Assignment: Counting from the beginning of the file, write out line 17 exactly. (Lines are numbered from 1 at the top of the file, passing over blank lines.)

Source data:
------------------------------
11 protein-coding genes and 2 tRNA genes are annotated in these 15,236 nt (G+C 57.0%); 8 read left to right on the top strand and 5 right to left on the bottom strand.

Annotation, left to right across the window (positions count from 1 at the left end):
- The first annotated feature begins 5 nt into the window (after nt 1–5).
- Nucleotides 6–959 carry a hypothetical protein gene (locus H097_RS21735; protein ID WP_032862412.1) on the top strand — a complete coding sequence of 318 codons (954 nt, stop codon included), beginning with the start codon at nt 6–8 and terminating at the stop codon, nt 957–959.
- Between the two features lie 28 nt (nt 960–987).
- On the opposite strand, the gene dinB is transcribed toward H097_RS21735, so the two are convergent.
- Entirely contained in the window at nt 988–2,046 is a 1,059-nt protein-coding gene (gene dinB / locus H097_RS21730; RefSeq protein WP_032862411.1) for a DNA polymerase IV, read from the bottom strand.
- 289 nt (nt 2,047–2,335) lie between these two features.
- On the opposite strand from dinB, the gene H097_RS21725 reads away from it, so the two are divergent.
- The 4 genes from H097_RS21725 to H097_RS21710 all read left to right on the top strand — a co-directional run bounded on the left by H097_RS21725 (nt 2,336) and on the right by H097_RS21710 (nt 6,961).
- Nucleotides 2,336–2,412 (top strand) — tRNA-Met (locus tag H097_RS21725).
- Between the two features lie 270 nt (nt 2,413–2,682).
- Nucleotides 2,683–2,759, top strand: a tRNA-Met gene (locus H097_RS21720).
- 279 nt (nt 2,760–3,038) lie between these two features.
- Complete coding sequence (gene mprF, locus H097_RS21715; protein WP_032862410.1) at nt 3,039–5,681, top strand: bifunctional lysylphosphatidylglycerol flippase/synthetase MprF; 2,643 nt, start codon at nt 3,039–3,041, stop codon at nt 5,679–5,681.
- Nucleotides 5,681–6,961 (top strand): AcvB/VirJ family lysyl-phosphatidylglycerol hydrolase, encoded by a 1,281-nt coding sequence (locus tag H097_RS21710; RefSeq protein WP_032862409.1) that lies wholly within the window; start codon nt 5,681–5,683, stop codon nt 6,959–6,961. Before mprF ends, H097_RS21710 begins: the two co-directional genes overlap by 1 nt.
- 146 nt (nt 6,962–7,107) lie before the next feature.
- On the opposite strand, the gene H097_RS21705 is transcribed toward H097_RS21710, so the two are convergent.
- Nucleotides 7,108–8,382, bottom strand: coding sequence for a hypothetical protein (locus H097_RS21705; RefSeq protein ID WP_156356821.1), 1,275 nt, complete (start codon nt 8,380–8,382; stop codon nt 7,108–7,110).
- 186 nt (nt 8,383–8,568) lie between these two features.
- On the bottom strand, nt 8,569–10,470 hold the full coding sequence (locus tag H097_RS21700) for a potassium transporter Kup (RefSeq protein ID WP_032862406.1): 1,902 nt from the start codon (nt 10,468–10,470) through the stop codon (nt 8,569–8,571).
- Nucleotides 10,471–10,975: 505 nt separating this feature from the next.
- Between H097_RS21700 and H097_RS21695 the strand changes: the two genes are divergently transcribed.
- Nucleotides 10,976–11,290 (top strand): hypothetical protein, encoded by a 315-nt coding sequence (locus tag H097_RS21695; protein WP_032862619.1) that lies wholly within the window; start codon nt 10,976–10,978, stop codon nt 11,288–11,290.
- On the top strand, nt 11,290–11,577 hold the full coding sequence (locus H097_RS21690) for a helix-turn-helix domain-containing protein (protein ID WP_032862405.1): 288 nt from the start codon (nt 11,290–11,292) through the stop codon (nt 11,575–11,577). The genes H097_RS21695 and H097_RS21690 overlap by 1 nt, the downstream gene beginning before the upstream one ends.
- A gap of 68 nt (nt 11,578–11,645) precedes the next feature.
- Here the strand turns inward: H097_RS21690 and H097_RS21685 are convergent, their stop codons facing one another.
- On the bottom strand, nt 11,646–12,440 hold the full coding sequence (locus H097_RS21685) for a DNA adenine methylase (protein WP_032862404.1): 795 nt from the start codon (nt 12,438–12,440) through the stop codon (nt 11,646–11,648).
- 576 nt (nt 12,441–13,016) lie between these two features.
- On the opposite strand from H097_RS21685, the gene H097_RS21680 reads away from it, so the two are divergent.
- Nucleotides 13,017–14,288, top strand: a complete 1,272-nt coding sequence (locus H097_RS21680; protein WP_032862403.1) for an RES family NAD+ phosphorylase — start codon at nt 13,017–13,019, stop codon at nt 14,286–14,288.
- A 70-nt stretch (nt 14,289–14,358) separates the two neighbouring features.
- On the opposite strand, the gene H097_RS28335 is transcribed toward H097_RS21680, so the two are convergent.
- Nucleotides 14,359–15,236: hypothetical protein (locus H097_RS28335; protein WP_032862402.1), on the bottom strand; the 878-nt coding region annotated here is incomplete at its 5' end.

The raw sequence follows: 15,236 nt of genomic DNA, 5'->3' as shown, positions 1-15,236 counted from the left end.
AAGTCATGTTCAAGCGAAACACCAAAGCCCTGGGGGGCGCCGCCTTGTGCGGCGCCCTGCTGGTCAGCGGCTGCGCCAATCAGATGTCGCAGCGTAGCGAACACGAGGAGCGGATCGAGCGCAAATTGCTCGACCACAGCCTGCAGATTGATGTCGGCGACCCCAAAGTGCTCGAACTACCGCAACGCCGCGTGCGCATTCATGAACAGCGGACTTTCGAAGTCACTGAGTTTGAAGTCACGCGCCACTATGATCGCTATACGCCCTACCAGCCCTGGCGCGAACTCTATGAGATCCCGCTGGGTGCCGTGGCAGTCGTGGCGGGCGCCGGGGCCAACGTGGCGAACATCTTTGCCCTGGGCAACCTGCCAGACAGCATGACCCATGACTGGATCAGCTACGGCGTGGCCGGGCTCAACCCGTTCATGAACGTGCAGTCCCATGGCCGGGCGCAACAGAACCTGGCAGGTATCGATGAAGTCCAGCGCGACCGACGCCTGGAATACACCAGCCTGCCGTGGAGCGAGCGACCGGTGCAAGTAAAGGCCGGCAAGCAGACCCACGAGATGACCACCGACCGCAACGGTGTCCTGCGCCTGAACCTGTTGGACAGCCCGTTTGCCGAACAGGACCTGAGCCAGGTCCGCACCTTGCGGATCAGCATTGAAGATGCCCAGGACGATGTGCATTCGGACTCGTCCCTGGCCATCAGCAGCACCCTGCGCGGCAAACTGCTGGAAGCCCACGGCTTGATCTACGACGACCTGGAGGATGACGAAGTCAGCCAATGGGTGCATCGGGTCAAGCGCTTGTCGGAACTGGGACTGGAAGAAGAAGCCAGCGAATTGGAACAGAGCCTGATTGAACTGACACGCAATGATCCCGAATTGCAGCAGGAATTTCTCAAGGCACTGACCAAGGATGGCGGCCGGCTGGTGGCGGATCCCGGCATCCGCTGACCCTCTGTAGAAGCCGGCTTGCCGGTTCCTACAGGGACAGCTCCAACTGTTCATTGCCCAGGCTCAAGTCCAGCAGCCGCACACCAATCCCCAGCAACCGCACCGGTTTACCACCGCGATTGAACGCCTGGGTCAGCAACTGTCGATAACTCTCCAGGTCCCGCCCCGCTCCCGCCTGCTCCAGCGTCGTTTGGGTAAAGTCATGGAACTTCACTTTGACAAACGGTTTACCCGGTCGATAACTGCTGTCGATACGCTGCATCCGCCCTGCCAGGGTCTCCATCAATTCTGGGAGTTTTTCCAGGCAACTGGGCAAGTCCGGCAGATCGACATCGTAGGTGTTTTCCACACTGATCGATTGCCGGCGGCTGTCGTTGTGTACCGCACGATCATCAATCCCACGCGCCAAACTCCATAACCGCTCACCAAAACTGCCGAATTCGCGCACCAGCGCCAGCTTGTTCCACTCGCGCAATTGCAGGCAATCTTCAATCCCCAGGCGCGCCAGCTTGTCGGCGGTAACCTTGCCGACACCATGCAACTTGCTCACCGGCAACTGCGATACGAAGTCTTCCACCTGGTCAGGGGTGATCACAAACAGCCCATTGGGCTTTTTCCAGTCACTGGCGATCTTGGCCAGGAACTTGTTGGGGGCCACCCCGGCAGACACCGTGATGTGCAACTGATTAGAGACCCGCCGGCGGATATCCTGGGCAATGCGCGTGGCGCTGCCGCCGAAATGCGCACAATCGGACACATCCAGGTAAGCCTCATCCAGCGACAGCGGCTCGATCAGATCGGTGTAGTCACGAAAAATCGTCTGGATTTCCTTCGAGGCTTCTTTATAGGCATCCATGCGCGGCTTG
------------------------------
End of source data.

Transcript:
- 146 nt (nt 6,962–7,107) lie before the next feature.